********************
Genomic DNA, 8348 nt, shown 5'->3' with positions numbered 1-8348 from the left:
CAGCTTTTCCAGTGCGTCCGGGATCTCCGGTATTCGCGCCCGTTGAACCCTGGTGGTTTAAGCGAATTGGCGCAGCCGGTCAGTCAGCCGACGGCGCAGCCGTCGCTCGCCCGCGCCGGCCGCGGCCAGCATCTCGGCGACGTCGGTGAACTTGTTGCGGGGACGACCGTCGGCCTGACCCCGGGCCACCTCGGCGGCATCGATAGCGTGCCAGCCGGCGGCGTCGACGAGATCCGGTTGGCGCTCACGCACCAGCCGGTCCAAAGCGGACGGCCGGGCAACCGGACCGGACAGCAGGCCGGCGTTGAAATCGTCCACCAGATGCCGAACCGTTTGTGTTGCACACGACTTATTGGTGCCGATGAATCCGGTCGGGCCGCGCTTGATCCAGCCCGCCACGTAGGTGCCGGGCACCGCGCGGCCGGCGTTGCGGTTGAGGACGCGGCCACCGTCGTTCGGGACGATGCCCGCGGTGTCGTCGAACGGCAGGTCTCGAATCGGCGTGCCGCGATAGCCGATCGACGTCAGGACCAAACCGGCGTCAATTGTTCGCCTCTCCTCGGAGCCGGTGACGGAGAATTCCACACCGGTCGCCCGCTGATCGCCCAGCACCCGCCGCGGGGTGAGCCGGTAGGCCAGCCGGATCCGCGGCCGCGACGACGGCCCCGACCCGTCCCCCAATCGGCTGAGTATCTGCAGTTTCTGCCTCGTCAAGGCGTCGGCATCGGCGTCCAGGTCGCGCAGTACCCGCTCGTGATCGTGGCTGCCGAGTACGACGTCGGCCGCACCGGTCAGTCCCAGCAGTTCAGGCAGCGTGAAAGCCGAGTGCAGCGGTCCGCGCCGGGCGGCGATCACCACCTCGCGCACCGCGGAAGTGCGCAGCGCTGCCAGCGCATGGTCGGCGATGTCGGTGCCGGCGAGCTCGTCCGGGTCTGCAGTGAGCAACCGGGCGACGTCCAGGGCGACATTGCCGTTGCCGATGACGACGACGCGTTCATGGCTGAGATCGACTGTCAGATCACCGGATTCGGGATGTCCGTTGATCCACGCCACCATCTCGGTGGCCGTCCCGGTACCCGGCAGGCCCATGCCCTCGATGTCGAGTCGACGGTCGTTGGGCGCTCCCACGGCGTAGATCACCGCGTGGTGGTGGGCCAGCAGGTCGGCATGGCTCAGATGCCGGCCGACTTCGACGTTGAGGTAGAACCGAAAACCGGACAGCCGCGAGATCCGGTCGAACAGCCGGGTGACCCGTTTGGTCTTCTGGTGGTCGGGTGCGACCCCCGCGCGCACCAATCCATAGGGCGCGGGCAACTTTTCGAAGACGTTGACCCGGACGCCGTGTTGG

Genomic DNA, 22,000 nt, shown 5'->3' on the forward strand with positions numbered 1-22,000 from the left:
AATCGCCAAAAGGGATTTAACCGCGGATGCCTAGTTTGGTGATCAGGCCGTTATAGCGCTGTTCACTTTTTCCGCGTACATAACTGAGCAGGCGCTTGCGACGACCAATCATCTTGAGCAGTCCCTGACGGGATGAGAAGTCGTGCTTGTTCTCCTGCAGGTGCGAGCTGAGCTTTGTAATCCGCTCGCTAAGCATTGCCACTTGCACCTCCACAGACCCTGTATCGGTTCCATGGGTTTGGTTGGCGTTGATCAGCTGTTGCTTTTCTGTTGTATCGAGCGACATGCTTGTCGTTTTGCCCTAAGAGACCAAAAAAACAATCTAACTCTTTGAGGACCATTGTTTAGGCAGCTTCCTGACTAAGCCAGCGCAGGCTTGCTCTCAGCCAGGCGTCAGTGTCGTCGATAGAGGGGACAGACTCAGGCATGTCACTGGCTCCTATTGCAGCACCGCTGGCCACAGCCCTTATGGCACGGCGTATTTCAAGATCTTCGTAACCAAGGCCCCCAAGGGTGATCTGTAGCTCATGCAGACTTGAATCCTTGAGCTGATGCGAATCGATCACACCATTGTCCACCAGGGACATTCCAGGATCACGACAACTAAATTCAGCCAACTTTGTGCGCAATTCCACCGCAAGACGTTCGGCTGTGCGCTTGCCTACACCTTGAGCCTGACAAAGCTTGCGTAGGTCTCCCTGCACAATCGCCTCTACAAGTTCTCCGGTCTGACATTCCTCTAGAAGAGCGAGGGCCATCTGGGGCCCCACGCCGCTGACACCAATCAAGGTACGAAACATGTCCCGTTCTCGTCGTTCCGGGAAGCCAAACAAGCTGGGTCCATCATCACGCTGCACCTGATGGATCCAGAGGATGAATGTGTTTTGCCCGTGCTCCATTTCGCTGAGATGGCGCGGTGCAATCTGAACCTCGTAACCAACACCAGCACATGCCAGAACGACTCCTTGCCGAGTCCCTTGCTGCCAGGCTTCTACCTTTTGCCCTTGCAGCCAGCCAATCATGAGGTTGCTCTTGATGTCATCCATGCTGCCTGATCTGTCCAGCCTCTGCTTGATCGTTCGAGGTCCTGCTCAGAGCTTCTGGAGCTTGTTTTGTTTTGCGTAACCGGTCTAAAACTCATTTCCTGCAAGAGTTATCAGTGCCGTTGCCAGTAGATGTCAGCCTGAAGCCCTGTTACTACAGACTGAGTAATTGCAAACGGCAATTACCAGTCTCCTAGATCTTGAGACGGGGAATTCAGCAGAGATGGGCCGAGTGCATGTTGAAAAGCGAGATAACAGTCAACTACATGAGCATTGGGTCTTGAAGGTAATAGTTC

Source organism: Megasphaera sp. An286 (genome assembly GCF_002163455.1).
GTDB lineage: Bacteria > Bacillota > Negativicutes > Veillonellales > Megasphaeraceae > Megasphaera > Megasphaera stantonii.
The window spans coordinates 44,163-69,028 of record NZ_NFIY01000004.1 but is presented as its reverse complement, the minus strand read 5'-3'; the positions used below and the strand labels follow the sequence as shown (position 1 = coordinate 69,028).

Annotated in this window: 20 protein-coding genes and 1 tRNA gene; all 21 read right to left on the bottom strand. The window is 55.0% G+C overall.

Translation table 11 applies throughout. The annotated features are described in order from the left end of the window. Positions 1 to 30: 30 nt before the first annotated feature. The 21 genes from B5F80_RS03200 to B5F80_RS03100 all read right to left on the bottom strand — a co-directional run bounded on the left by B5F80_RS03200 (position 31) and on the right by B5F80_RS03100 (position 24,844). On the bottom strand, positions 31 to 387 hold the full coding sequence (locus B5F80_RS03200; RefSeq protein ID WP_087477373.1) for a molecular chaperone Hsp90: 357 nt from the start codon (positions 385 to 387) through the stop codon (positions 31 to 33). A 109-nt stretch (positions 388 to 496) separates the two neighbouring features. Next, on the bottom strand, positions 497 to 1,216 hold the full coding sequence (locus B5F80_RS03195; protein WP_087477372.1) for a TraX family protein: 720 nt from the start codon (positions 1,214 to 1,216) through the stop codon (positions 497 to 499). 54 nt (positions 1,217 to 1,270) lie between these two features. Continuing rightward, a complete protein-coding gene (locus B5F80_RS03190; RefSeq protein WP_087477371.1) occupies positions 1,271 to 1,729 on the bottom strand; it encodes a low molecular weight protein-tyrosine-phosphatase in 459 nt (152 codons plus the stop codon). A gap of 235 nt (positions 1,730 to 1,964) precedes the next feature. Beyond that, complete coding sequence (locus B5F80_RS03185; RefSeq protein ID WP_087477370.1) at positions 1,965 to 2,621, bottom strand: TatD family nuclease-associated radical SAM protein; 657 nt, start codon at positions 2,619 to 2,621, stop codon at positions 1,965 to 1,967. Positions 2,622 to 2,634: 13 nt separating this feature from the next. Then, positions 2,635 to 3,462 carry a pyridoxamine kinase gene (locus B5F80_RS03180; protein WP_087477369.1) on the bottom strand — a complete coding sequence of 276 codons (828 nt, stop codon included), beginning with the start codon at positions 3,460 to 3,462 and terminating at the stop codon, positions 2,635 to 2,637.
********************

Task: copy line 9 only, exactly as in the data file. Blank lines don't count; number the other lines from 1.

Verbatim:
Translation table 11 applies throughout. The annotated features are described in order from the left end of the window. Positions 1 to 30: 30 nt before the first annotated feature. The 21 genes from B5F80_RS03200 to B5F80_RS03100 all read right to left on the bottom strand — a co-directional run bounded on the left by B5F80_RS03200 (position 31) and on the right by B5F80_RS03100 (position 24,844). On the bottom strand, positions 31 to 387 hold the full coding sequence (locus B5F80_RS03200; RefSeq protein ID WP_087477373.1) for a molecular chaperone Hsp90: 357 nt from the start codon (positions 385 to 387) through the stop codon (positions 31 to 33). A 109-nt stretch (positions 388 to 496) separates the two neighbouring features. Next, on the bottom strand, positions 497 to 1,216 hold the full coding sequence (locus B5F80_RS03195; protein WP_087477372.1) for a TraX family protein: 720 nt from the start codon (positions 1,214 to 1,216) through the stop codon (positions 497 to 499). 54 nt (positions 1,217 to 1,270) lie between these two features. Continuing rightward, a complete protein-coding gene (locus B5F80_RS03190; RefSeq protein WP_087477371.1) occupies positions 1,271 to 1,729 on the bottom strand; it encodes a low molecular weight protein-tyrosine-phosphatase in 459 nt (152 codons plus the stop codon). A gap of 235 nt (positions 1,730 to 1,964) precedes the next feature. Beyond that, complete coding sequence (locus B5F80_RS03185; RefSeq protein ID WP_087477370.1) at positions 1,965 to 2,621, bottom strand: TatD family nuclease-associated radical SAM protein; 657 nt, start codon at positions 2,619 to 2,621, stop codon at positions 1,965 to 1,967. Positions 2,622 to 2,634: 13 nt separating this feature from the next. Then, positions 2,635 to 3,462 carry a pyridoxamine kinase gene (locus B5F80_RS03180; protein WP_087477369.1) on the bottom strand — a complete coding sequence of 276 codons (828 nt, stop codon included), beginning with the start codon at positions 3,460 to 3,462 and terminating at the stop codon, positions 2,635 to 2,637.